Lifestyle From a Lifestyle Woodworker

Lifestyles Encompasses Work

I have always pursued work as a lifestyle, partly because I always needed to work to earn a living and partly because I always need to work – there’s a difference. I need work because I love it, I don’t love work because I need it, you see. Getting up in the morning and going to work stimulates much of my early morning before I leave for the shop. As a boy I rode my bike or walked a couple of miles to work through cobblestone streets, rain, snow, sleet and occasional sunshine. I left at 7am and looked forward to stoking the boiler, reading the newspaper as the heat built up and then the banter that went back and forth over the morning news between the men I worked under. When other boys clambered over the stacks of newly milled window and door parts I walked around them, stared at them, picked them up and smelled them one by one. Oak, Kerruing, Merranti, Hemlock, Spruce, Walnut and more wood types were new smells to me and imbibing multidimensionally seemed to satisfy the very soul of my newfound craft. I savoured each different smell and retained the new knowledge as I asked about the woods from foreign climes. Rot resistant kerruing for window sills and sills to doorways. Ugly, dark, wiry, stringy, coarse-grained wood, hard to work with planes, gummy substances exuding with every stroke of my plane and sticking the sole to the wood itself. I’m 15 years old, skinny, so skinny, and I am looking into every nook and cranny for new things to learn about wood from stashes covered in sawdust and cobwebs.

Man and Boy
Some of the men were full of themselves whilst others had humility and peace about them. Some were crude and vulgar, loud mouths even while others quiet and refined. All of them could work wood well. No, all of them could work wood very well. When a machine failed to make a cut for whatever reason they would do it with hand tools just as well and effectively but with more strain on their hard working bodies. The difference between woodworkers then and now is that they could do it by hand, knew exactly the right tool to use and nothing ever stopped the work being done. One time, when I was too cocky in myself, I said something out of order to an older man of around 40. He lunged at me over the bench, grabbed my lapels and lifted me off my feet as he pulled my skinny frame up until his nose touched mine. He remonstrated, “If you ever say anything like that again I will kill you.” I felt the truth in what he said as he dumped me on the benchtop. Respect became mine as I saw the boundary I had crossed. It took a few months before things were healed between us and the past forgotten. We did become friends as I matured and learned more of his harsh childhood and upbringing. I was lucky to be alive.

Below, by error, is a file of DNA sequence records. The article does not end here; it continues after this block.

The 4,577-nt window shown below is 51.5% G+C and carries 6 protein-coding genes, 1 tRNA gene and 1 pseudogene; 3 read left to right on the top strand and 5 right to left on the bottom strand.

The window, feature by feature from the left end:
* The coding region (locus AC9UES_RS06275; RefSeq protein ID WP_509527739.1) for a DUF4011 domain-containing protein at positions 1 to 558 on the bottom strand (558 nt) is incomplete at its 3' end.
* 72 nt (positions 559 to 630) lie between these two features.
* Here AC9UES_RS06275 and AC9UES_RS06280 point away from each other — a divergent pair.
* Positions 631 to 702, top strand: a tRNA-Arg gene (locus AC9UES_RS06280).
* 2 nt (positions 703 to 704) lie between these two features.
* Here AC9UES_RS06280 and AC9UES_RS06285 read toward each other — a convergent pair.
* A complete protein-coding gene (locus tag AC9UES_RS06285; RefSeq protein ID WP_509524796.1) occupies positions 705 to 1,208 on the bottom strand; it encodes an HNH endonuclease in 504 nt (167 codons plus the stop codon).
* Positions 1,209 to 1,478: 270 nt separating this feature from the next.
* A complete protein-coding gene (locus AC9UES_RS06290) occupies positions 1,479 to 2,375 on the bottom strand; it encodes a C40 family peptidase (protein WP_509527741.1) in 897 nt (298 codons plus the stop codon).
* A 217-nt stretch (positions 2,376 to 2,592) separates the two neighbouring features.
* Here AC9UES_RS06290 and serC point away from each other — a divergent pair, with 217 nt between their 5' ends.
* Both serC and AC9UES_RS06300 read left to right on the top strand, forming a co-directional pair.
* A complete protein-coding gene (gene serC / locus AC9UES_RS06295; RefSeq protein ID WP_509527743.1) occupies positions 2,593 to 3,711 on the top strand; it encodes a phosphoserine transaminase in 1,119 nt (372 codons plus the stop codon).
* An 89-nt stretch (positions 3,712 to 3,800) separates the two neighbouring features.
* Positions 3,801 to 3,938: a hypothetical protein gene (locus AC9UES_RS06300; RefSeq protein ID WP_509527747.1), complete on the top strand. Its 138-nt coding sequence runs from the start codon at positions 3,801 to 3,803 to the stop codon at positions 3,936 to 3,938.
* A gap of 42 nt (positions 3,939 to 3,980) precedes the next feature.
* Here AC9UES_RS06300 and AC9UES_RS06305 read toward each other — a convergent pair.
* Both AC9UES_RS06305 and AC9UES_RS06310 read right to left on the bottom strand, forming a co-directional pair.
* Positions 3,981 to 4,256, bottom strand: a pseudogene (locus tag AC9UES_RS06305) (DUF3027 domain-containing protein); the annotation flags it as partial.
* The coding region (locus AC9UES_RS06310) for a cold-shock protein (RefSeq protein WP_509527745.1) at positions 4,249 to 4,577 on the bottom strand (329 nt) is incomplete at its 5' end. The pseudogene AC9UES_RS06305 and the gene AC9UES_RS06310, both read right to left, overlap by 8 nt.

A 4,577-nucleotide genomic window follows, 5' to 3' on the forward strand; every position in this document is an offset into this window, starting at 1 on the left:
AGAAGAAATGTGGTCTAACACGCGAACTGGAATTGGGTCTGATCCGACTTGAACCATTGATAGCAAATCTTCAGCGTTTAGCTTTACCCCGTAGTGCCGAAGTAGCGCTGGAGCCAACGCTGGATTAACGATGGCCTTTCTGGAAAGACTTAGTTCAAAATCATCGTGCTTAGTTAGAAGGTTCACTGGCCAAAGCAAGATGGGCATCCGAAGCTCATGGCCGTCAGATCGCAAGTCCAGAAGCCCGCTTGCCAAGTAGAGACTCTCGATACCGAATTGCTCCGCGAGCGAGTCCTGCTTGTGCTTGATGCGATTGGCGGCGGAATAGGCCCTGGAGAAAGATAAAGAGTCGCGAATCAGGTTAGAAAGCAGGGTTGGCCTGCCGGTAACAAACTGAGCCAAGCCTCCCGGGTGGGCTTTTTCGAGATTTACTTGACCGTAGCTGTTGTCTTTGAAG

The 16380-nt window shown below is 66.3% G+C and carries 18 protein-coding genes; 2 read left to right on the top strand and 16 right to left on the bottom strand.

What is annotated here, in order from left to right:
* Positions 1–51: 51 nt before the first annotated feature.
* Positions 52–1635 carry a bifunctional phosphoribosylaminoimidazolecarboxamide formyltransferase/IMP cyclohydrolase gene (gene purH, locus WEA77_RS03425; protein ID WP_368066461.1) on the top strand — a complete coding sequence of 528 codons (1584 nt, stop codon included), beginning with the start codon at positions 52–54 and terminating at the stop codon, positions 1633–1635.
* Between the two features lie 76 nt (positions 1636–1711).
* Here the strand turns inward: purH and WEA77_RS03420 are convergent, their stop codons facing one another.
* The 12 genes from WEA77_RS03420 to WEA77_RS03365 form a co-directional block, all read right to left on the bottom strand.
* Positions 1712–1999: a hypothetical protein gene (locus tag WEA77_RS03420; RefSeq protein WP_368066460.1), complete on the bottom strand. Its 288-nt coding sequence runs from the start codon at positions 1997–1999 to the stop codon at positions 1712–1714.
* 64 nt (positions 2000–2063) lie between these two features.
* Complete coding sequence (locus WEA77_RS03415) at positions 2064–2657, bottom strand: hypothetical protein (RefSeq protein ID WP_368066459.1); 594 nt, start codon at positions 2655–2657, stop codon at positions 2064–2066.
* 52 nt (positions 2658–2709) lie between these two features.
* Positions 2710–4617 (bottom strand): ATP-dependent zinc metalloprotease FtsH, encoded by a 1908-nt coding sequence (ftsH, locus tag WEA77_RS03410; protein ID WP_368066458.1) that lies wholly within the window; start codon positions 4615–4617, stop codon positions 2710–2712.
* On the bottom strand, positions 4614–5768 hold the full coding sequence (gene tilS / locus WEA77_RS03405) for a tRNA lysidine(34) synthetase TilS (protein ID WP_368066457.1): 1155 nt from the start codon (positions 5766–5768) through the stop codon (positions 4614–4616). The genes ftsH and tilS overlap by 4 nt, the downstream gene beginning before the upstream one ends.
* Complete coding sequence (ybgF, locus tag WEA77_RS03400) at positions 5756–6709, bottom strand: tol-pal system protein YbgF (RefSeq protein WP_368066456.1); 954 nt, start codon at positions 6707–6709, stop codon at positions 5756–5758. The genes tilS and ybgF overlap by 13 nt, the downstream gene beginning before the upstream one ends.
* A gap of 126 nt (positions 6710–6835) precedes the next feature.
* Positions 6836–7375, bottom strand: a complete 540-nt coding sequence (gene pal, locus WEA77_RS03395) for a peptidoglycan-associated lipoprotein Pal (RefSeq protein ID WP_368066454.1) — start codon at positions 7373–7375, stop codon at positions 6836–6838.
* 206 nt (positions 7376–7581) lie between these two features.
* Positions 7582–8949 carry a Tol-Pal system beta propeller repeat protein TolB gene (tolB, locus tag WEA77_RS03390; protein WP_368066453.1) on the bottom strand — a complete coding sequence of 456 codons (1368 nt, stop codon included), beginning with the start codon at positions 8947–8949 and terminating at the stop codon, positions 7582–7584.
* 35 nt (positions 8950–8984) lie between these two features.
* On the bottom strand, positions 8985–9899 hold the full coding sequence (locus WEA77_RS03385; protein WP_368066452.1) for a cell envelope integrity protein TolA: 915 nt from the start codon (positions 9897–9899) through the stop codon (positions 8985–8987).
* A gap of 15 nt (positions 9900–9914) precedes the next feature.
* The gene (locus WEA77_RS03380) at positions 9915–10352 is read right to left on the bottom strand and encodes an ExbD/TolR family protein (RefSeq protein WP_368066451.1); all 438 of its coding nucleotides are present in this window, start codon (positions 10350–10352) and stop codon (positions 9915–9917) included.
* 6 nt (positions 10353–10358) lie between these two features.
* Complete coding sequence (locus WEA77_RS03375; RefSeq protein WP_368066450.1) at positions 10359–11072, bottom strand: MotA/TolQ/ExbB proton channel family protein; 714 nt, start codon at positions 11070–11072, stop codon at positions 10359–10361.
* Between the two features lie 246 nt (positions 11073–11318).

The Boy Finds His Place
Knowing my place became obvious in the first few weeks as everyone called me “boy” or “the boy”. I recall the first day in work as I was shown around and things were explained to me by the man who was to become my mentoring craftsman. Where to clock in and out at the start and end of the workday, where to brew up, where to stoke the boiler, how to bag the shavings from the power machines (never had dust extraction), I was the dust extractor. My boss, the owner of the company, was a man called Idris Owen. Mr Owen was the biggest conservative snob in the world, an MP and a local magistrate. He drove in on my fIrst day in his Rolls Royce Silver Cloud all gleamy and silvery and asked me who I was. I told him I was the new apprentice. “What’s your name, boy?” he asked. I said, Paul Sellers. In the five years of my apprenticeship including working on his home, his property in Wales and seeing him most weeks at the workshop, he never called my by my name. He always called me “boy”. One day I was in the workshop when he drove into the physical shop itself. He climbed out of the Rolls, stood facing me about 15 feet from me and asked one of the men to “tell the boy to wash the Rolls”, even though I was in plain sight and nearer to him than the man he was talking to was. Such was the conservatism of the time and day. Did it put me off wood and woodworking? I didn’t really realise that the man in the immaculate pin-striped suit and highly polished shoes was so sad a man. I never saw him smile or flip a board of pine to smell the pocket of sap. In all of his riches and throughout the five years of my apprenticeship he never altered, never associated with anyone beyond the most superficial level yet I was immersed in a richness of scents and sounds and shapes and textures I would enjoy for the next 50 years. Class is very much a British phenomenon. I know it exists elsewhere too, but I found my place as each day I learned my craft, absorbed those things that mattered and discovered my lifestyle future. I’m so glad my path was so decided.